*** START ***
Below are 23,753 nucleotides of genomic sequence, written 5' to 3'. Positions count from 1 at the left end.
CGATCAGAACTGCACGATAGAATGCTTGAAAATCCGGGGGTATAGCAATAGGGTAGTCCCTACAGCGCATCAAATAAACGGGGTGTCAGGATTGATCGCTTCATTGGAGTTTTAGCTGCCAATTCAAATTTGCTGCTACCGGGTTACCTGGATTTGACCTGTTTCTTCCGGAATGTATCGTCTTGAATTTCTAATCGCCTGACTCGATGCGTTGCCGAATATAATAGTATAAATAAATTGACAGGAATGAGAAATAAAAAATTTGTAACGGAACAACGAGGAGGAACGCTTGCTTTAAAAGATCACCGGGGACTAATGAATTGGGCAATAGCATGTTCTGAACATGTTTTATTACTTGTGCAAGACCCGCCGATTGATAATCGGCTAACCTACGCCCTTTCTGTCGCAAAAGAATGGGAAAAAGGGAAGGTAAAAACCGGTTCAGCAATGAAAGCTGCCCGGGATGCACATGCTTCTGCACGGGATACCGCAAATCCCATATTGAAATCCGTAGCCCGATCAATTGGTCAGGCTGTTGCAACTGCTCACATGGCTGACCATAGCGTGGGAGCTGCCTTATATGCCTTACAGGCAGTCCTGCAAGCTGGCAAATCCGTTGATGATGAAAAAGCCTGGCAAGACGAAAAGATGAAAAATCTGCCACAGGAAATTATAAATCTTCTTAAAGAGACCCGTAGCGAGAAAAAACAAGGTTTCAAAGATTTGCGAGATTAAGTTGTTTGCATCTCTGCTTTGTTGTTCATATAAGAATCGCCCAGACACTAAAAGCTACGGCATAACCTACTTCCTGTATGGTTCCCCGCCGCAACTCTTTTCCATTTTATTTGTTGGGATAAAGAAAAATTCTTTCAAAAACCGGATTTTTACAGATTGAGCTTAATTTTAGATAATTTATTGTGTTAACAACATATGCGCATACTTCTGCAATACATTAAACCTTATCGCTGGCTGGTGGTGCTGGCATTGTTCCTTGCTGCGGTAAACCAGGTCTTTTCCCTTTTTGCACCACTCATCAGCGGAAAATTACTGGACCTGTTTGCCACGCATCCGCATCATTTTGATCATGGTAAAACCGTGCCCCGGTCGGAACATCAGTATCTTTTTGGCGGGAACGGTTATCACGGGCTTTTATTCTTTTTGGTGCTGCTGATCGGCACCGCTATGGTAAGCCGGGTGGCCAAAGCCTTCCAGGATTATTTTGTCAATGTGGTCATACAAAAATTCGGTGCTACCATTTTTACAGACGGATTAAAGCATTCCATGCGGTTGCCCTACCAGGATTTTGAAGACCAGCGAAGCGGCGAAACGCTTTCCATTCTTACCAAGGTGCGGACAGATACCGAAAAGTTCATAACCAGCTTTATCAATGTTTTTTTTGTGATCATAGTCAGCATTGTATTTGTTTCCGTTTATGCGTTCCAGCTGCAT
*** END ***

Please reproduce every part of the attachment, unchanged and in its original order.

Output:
Below are 23,753 nucleotides of genomic sequence, written 5' to 3'. Positions count from 1 at the left end.
CGATCAGAACTGCACGATAGAATGCTTGAAAATCCGGGGGTATAGCAATAGGGTAGTCCCTACAGCGCATCAAATAAACGGGGTGTCAGGATTGATCGCTTCATTGGAGTTTTAGCTGCCAATTCAAATTTGCTGCTACCGGGTTACCTGGATTTGACCTGTTTCTTCCGGAATGTATCGTCTTGAATTTCTAATCGCCTGACTCGATGCGTTGCCGAATATAATAGTATAAATAAATTGACAGGAATGAGAAATAAAAAATTTGTAACGGAACAACGAGGAGGAACGCTTGCTTTAAAAGATCACCGGGGACTAATGAATTGGGCAATAGCATGTTCTGAACATGTTTTATTACTTGTGCAAGACCCGCCGATTGATAATCGGCTAACCTACGCCCTTTCTGTCGCAAAAGAATGGGAAAAAGGGAAGGTAAAAACCGGTTCAGCAATGAAAGCTGCCCGGGATGCACATGCTTCTGCACGGGATACCGCAAATCCCATATTGAAATCCGTAGCCCGATCAATTGGTCAGGCTGTTGCAACTGCTCACATGGCTGACCATAGCGTGGGAGCTGCCTTATATGCCTTACAGGCAGTCCTGCAAGCTGGCAAATCCGTTGATGATGAAAAAGCCTGGCAAGACGAAAAGATGAAAAATCTGCCACAGGAAATTATAAATCTTCTTAAAGAGACCCGTAGCGAGAAAAAACAAGGTTTCAAAGATTTGCGAGATTAAGTTGTTTGCATCTCTGCTTTGTTGTTCATATAAGAATCGCCCAGACACTAAAAGCTACGGCATAACCTACTTCCTGTATGGTTCCCCGCCGCAACTCTTTTCCATTTTATTTGTTGGGATAAAGAAAAATTCTTTCAAAAACCGGATTTTTACAGATTGAGCTTAATTTTAGATAATTTATTGTGTTAACAACATATGCGCATACTTCTGCAATACATTAAACCTTATCGCTGGCTGGTGGTGCTGGCATTGTTCCTTGCTGCGGTAAACCAGGTCTTTTCCCTTTTTGCACCACTCATCAGCGGAAAATTACTGGACCTGTTTGCCACGCATCCGCATCATTTTGATCATGGTAAAACCGTGCCCCGGTCGGAACATCAGTATCTTTTTGGCGGGAACGGTTATCACGGGCTTTTATTCTTTTTGGTGCTGCTGATCGGCACCGCTATGGTAAGCCGGGTGGCCAAAGCCTTCCAGGATTATTTTGTCAATGTGGTCATACAAAAATTCGGTGCTACCATTTTTACAGACGGATTAAAGCATTCCATGCGGTTGCCCTACCAGGATTTTGAAGACCAGCGAAGCGGCGAAACGCTTTCCATTCTTACCAAGGTGCGGACAGATACCGAAAAGTTCATAACCAGCTTTATCAATGTTTTTTTTGTGATCATAGTCAGCATTGTATTTGTTTCCGTTTATGCGTTCCAGCTGCAT